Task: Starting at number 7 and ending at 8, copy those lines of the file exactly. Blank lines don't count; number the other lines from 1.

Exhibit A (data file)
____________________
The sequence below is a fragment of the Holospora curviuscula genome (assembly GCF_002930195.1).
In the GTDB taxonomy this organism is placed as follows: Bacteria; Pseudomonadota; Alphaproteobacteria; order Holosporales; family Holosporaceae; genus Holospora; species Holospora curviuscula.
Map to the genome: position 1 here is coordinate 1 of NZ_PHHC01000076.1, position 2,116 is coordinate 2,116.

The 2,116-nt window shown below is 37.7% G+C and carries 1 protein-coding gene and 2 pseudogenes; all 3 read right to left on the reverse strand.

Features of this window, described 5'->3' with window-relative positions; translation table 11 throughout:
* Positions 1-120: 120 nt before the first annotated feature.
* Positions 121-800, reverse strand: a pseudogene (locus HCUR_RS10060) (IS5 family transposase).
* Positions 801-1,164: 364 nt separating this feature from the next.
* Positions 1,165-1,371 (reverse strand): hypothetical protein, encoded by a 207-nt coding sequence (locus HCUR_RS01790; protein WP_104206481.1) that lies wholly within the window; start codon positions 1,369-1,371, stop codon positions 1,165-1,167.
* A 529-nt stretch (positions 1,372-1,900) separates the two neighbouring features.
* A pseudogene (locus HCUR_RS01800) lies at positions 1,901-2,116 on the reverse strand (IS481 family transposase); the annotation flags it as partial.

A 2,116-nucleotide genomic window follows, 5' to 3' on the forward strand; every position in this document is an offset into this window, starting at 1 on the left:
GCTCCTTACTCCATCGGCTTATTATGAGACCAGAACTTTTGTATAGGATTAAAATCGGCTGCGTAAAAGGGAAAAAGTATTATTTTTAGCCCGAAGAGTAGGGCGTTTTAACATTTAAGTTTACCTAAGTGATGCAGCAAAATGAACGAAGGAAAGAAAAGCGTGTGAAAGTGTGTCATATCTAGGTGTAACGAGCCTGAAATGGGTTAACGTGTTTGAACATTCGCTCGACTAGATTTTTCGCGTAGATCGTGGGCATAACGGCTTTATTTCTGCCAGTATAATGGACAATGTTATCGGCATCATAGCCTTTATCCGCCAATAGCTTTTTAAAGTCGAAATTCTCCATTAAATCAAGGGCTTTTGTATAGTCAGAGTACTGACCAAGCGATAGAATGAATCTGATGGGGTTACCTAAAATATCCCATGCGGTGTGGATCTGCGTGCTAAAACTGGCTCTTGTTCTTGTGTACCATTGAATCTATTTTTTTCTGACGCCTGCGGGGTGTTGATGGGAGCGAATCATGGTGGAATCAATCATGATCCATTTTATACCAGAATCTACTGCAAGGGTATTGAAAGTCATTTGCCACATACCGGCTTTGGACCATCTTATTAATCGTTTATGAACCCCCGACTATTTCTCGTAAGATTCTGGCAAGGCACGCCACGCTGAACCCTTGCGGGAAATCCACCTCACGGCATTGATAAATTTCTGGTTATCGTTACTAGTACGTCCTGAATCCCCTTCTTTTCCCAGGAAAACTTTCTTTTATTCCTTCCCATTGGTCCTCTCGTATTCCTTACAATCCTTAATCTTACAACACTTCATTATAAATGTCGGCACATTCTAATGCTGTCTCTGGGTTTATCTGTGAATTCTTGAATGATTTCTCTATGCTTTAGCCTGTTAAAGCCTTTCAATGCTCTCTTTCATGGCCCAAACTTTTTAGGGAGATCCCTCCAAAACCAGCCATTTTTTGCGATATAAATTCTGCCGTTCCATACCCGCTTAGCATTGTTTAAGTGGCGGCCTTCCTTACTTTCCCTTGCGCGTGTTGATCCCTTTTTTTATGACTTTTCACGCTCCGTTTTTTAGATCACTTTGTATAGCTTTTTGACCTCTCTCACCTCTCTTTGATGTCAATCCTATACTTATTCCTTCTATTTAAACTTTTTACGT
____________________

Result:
* Positions 121-800, reverse strand: a pseudogene (locus HCUR_RS10060) (IS5 family transposase).
* Positions 801-1,164: 364 nt separating this feature from the next.